Police Officer: No-go Zones Are “Now Foreign Enclaves … at War With France and With Western Civilization”

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Police Officer: No-go Zones Are “Now Foreign Enclaves … at War With France and With Western Civilization”

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France’s Wuhan coronavirus lockdown measures, which only began easing days ago, were among the world’s strictest. “Permits to leave one’s home were limited to 60 minutes, once a day, and no farther than half a mile,” writes the Gatestone Institute’s Dr. Guy Millière. Approximately 15.5 million people were stopped and checked, and 915,000 citations were issued.

“The citations, according to newspapers, were given to people who stayed outside for more than an hour, or who went beyond the authorized limits,” reports Millière, a professor at the University of Paris.

But there is a group police have been told not to stop at all: People living in Muslim dominated no-go zones, euphemistically called zones-urbaines-sensibles (“sensitive urban zones”).

In fact, the cops aren’t even supposed to venture near such places. As police union president Yves Lefebvre explained, “The government knows that a large-scale uprising could happen, and that a minor incident might be enough to set the powder keg ablaze,” relates Millière.

“Therefore, police officers have unwritten instructions: they must avoid incidents at all costs. If an incident occurs, they know that the government will blame the police, and no one else,” Lefebvre continued.

He’s not kidding, either. Just consider a story Millière recounts:

Saturday, April 18, 11 pm. Villeneuve-la-Garenne, a small town in the northern suburbs of Paris. A young man rides a motorcycle at high speed and hits the door of a police car. He breaks his leg. He is sent to the hospital. He does not have a driver’s license but does have a long criminal history. He was sentenced several times by the courts for drug trafficking, robbery with violence and sexual assault.

As soon as news of the accident is released, hostile messages about the police circulate on social media; and in a dozen cities in France, riots break out. The riots … continue for five days in a row. A police station in Strasbourg is attacked and set on fire. A school is nearly destroyed a few miles from Villeneuve-la-Garenne.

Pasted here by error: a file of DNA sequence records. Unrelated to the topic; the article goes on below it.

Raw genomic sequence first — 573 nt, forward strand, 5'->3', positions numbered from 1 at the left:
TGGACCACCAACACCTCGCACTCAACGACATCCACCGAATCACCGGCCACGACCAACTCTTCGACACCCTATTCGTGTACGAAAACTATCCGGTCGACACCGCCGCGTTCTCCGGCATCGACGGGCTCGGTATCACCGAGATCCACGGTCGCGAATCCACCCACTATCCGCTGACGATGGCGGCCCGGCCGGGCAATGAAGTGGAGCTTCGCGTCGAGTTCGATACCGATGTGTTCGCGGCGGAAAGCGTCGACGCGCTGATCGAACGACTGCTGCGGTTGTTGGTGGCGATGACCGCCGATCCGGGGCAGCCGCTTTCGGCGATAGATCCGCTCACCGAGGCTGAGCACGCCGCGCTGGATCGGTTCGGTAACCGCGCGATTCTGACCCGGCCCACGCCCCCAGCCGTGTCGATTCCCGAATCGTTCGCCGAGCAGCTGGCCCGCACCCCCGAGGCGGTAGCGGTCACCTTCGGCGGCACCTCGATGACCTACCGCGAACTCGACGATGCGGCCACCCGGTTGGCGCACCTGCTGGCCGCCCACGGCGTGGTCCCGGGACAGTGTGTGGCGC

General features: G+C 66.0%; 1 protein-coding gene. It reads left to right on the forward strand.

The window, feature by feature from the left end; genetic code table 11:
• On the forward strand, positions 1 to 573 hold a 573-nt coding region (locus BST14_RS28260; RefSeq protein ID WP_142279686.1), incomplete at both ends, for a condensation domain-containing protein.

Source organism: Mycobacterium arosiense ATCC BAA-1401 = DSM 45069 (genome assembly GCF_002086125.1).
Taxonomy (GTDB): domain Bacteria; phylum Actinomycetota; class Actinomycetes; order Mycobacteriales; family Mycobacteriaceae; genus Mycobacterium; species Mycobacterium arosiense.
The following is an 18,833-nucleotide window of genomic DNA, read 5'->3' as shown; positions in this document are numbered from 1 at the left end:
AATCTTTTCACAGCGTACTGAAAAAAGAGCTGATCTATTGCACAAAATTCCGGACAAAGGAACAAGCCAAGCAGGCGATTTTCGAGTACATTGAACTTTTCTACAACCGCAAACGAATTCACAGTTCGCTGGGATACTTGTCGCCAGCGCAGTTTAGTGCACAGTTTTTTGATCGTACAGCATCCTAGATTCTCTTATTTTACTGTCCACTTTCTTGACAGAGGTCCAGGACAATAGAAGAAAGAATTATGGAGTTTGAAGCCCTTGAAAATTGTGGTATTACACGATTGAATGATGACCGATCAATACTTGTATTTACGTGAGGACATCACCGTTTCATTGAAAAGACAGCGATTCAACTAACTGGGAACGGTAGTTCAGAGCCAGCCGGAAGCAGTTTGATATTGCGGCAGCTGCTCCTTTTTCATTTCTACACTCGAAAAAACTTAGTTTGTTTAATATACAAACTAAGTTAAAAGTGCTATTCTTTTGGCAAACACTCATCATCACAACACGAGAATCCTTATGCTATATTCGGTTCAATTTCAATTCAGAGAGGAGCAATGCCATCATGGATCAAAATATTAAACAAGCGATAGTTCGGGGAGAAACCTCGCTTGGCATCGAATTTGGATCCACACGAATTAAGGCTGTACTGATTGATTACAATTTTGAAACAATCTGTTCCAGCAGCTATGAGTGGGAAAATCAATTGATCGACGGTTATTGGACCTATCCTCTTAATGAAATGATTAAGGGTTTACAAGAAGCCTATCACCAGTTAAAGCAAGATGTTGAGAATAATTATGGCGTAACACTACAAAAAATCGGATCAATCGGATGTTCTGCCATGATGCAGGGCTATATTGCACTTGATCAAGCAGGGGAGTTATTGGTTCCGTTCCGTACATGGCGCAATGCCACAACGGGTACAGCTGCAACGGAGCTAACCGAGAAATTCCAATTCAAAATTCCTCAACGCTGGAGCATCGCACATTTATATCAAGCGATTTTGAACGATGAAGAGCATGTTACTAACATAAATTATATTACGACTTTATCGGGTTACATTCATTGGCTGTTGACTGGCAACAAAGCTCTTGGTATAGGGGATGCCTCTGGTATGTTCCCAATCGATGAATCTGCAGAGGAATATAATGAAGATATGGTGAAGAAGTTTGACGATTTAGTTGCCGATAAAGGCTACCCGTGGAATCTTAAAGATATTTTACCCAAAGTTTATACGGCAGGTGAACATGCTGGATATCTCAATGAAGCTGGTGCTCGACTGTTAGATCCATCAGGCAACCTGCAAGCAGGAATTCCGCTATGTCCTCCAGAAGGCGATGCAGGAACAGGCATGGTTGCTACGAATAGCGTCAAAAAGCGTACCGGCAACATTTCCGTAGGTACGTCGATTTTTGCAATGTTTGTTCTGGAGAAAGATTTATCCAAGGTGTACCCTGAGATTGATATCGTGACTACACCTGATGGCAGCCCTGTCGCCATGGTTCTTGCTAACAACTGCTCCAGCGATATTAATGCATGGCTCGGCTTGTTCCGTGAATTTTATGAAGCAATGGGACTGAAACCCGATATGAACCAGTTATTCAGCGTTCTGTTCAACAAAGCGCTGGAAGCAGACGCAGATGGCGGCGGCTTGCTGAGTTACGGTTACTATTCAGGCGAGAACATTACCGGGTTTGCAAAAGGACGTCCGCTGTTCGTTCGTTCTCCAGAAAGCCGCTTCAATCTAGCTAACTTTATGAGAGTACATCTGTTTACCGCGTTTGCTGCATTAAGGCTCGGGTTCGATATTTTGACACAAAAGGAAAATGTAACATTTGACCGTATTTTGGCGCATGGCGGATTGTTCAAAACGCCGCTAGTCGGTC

Rather than responding with firm language, the French government is saying that an investigation into the behavior of the police has been opened and that the officers will most likely be punished.

No-go zones, areas in European nations where civil law has broken down and to some extent been replaced by Sharia law and where authorities often fear to tread, were once dismissed as a rightist “myth.” In fact, some years ago the mayor of Paris threatened to sue Fox News for reporting on them.

Since then, however, Angela Merkel, the main author of Europe’s recent years’ mass Third World migration, has acknowledged their existence (in 2018). Additionally, overlooked is that the New York Times, letting a little truth slip in 2007, practically originated the no-go-zone story.

So now we don’t hear much about the zones because, as commentator David Burge (“Iowahawk”) put it, “Journalism is about covering important stories — with a pillow, until they stop moving.”

Unfortunately, this doesn’t stop what’s covered up from festering. In fact, France’s no-go-zones have exploded numerically from fewer than 100 in 2005 to more than 750 today, and “police enter them only by carefully preparing commando-like operations beforehand,” Millière asserts. “Gangs and radical imams seem totally in control.”

(Note that similar stories have come out of Sweden.)

It’s so bad now, Millière avers, that “a simple traffic accident involving the police can lead to nights of destruction and looting.” Yet “because members of the government seem to believe that if riots occur, a civil war really could happen,” he adds a sentence later, “the police are asked not to intervene and to stand aside until the destruction stops.”

This is just a bit like the Baltimore mayor who said in 2015 that rioters should be given “space” to “destroy.” Yet there is a difference, as another story presented by Millière illustrates: